Considering that all the information is directly regarding you, it’s ridiculous that you don’t have regular access to it. It’s ridiculous that the cost of getting access is so high and Canada, and likely higher in the states. Programs like MyChart should be just the beginning and become standard.
Information is an essential part of helping patients to manage their care. It would help keep Doctor’s accountable for having to follow up test results and stats regardless of their own internalized biases. It would give patients a better starting point for researching their own health issues and get a clearer picture of which areas of concern apply to them or not.
Having access to the results could mean that patients can use appointments to discuss those results without having to think of all their questions in the moment while still processing the shock. It means they can use that information to advocate for themselves when doctors try to ignore the problem by pathologizing their weight or their gender. Having those medical records makes it easier for patients who have to rely on walk in clinics and patchy care, not to mention seeking a second opinion regarding diagnoses or concerns.
With the near universal integration of digital technologies into our lives, there are all sorts of solutions for making this information available to patients without requiring obscene costs. There are also many other ways that these technologies can be used to improve patient care and access to safe, accurate, and complete information without being at the mercy of unreliable sites and pseudoscientists with an agenda. It would help patients be in control of their own health management, without relying on overburdened family practitioners to remember what they have and haven’t told you. It could be used to help patients track symptoms in a way that is readily accessible to their doctors so that when areas of concern begin to come up, they can be addressed early.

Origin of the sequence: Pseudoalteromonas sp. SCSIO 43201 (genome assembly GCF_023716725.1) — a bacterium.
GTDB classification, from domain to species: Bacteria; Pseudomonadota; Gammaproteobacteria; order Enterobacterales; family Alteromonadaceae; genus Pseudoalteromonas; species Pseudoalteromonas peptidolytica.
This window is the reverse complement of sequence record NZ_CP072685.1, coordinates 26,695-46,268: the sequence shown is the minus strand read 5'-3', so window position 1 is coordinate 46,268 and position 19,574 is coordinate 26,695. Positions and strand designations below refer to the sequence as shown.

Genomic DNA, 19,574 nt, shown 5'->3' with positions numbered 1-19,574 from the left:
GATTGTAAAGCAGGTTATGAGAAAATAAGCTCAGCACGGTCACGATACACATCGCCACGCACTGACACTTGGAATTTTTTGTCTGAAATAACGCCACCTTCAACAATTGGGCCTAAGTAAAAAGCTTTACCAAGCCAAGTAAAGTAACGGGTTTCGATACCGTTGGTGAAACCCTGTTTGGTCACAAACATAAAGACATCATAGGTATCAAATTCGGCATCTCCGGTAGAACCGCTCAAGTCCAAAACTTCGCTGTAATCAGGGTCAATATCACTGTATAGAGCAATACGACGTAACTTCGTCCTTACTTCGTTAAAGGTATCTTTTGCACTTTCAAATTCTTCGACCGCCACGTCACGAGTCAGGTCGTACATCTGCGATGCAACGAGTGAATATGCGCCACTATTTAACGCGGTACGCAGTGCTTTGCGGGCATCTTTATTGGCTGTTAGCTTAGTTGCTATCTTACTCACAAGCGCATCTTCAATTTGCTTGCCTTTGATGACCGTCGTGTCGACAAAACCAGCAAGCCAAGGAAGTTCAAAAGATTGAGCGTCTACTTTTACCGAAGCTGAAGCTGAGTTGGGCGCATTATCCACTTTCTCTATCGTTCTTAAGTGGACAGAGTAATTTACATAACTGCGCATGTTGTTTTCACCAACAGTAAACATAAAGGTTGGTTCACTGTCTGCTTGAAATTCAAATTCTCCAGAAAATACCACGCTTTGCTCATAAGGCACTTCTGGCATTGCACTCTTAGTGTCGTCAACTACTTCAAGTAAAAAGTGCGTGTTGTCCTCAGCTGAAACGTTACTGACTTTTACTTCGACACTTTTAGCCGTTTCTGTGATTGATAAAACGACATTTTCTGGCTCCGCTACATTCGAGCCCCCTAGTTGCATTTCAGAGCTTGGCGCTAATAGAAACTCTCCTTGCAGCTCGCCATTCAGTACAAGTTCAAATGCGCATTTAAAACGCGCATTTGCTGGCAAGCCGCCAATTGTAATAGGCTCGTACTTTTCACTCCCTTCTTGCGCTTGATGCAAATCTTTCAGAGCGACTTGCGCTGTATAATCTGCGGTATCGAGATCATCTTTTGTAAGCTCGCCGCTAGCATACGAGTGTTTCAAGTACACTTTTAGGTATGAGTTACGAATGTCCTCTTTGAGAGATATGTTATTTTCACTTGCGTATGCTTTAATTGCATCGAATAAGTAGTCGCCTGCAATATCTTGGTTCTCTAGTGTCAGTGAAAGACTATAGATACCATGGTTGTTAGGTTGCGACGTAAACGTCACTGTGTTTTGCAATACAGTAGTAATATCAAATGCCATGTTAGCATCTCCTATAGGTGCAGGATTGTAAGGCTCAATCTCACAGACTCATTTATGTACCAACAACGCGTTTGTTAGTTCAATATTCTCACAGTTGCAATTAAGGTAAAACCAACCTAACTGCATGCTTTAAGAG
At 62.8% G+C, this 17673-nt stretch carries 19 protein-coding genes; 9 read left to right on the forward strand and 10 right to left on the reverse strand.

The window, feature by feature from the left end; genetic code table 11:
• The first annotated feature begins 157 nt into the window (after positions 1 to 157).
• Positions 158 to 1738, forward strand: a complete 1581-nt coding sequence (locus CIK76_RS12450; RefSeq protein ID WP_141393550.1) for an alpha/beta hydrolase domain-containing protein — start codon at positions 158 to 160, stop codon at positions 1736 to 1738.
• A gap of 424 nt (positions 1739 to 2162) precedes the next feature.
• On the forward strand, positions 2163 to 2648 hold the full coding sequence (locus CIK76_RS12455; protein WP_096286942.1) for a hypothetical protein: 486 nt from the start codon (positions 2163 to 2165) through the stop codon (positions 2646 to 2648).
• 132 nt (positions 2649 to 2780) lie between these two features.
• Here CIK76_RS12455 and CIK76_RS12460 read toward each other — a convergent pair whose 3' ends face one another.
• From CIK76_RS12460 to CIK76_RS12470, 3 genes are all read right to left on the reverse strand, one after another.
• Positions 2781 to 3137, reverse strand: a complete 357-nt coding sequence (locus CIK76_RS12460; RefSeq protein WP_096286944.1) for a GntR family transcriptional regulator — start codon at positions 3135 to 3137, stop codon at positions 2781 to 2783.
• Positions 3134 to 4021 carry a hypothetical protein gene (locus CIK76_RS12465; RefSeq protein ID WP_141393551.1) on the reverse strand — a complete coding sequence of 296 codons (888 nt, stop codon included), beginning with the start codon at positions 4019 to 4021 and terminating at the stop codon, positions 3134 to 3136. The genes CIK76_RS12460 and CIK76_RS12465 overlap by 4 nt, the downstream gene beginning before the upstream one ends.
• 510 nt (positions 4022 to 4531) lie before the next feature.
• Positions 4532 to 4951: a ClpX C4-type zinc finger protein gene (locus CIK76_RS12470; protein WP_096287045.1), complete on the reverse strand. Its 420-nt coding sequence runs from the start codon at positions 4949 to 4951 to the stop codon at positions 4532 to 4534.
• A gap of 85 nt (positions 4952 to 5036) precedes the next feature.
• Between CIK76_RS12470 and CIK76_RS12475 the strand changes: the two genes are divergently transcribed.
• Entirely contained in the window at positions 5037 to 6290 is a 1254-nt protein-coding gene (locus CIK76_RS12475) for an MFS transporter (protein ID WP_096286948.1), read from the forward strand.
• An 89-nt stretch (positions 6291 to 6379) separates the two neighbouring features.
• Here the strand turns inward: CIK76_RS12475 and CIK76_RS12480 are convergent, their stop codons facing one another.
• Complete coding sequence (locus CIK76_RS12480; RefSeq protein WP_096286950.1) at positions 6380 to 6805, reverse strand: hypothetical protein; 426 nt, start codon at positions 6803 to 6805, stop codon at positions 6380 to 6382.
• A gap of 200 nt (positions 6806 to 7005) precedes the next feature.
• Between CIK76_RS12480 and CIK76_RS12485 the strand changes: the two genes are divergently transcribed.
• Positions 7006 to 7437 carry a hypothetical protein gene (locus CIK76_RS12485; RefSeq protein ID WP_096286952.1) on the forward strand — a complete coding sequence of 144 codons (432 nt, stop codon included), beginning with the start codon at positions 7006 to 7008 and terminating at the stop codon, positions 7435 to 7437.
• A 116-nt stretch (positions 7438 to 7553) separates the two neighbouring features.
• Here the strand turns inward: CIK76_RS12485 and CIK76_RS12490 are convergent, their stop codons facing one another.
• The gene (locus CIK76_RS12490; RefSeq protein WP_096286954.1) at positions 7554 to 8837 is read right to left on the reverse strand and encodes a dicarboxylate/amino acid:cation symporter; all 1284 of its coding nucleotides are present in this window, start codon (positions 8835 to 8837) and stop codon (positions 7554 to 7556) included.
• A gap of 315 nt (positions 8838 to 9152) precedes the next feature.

In the past, I’ve encountered many people for whom access to their medical records suddenly answered major questions about their interactions with doctors. Some had discovered a diagnoses that they had never been told about. Others found that a doctor had entered false information which impeded their ability to get other doctors to take them seriously.
Having regular access to their file, could mean that patients have the ability to recognize problems as soon as they occur. It’s a cliché but true but having access to information is power and it’s a power that should be squarely in the patient’s hands. Especially since the information belongs to us to begin with.
What are some ways that having access to your medical information has helped you?